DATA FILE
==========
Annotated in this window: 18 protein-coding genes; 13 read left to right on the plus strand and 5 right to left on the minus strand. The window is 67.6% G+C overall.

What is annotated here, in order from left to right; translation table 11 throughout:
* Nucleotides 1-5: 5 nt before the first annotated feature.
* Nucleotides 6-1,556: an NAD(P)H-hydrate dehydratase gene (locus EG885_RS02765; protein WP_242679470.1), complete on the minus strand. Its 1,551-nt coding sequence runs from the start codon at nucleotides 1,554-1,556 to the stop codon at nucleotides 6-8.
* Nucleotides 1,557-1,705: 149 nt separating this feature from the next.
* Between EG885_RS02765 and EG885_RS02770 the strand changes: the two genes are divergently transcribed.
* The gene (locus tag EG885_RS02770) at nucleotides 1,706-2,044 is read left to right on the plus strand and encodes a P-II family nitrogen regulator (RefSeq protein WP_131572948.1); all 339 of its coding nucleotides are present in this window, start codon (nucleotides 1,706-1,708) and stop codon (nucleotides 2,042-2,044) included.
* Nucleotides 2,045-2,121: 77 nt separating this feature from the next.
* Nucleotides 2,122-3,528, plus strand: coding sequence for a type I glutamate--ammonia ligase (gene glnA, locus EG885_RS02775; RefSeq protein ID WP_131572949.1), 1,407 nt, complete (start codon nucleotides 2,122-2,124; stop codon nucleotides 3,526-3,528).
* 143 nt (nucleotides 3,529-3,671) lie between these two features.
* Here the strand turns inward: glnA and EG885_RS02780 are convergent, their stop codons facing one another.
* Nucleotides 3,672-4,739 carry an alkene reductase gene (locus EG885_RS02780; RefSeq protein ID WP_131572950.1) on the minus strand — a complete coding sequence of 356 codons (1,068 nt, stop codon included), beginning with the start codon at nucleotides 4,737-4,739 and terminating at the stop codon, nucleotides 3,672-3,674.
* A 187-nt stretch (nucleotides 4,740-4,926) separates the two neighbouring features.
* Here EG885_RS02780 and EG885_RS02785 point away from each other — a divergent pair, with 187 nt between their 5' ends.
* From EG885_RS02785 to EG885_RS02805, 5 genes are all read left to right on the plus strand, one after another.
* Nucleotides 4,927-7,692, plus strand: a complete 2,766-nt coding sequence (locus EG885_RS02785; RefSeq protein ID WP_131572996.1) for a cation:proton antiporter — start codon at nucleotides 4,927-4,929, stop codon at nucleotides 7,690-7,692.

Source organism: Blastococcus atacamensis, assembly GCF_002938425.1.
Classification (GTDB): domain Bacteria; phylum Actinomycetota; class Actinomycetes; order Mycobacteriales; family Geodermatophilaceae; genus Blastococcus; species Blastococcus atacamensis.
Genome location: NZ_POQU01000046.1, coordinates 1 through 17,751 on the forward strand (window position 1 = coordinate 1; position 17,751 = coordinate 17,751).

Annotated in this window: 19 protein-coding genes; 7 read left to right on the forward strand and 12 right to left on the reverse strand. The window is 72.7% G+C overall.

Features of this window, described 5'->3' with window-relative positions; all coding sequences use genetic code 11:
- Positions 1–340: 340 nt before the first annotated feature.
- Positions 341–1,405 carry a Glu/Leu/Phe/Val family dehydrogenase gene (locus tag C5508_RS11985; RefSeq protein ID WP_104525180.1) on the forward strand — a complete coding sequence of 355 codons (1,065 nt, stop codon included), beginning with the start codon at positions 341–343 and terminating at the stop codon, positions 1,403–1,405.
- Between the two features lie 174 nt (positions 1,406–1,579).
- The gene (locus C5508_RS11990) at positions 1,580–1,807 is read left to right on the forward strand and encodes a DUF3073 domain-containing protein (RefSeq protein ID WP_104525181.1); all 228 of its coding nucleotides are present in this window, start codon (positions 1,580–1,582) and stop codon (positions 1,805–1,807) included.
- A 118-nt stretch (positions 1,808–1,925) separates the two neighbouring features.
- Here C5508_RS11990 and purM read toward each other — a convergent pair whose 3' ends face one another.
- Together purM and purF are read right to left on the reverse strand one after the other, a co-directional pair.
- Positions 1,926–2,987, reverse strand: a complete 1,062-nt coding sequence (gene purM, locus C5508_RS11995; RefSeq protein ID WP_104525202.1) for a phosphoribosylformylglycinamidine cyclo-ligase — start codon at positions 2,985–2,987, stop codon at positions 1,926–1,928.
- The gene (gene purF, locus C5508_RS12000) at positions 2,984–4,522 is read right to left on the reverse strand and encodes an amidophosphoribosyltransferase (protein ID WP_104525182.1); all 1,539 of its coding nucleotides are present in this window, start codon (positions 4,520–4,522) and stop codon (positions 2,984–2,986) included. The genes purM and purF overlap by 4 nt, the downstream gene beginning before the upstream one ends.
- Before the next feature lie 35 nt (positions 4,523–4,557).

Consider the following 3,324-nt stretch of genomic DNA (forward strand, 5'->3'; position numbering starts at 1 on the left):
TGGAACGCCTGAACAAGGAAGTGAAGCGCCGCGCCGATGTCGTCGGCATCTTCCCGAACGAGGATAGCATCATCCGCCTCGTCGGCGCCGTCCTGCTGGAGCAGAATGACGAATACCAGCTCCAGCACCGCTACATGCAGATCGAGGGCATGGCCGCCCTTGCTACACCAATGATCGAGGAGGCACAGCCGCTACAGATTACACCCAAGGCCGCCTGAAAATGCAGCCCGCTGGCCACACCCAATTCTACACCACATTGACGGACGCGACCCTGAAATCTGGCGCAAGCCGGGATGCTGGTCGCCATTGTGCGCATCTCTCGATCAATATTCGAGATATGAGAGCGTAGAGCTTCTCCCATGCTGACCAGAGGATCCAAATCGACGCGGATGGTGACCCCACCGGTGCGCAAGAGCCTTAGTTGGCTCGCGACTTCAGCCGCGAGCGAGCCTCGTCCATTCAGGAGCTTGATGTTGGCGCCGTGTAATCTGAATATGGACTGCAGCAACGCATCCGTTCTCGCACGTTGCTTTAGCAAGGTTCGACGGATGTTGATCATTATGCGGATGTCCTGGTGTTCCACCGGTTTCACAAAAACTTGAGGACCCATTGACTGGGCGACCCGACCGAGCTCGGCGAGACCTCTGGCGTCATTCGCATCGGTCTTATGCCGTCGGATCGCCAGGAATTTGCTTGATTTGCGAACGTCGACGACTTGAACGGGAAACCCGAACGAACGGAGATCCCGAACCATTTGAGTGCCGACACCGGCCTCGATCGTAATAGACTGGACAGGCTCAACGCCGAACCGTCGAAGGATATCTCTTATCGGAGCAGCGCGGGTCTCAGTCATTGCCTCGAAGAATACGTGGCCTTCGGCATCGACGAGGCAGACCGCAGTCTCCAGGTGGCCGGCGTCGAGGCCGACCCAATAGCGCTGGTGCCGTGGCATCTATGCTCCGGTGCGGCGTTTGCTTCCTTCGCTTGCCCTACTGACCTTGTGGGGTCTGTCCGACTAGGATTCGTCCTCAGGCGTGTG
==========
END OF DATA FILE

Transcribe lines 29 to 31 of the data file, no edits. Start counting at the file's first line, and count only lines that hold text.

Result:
- Positions 1,926–2,987, reverse strand: a complete 1,062-nt coding sequence (gene purM, locus C5508_RS11995; RefSeq protein ID WP_104525202.1) for a phosphoribosylformylglycinamidine cyclo-ligase — start codon at positions 2,985–2,987, stop codon at positions 1,926–1,928.
- The gene (gene purF, locus C5508_RS12000) at positions 2,984–4,522 is read right to left on the reverse strand and encodes an amidophosphoribosyltransferase (protein ID WP_104525182.1); all 1,539 of its coding nucleotides are present in this window, start codon (positions 4,520–4,522) and stop codon (positions 2,984–2,986) included. The genes purM and purF overlap by 4 nt, the downstream gene beginning before the upstream one ends.
- Before the next feature lie 35 nt (positions 4,523–4,557).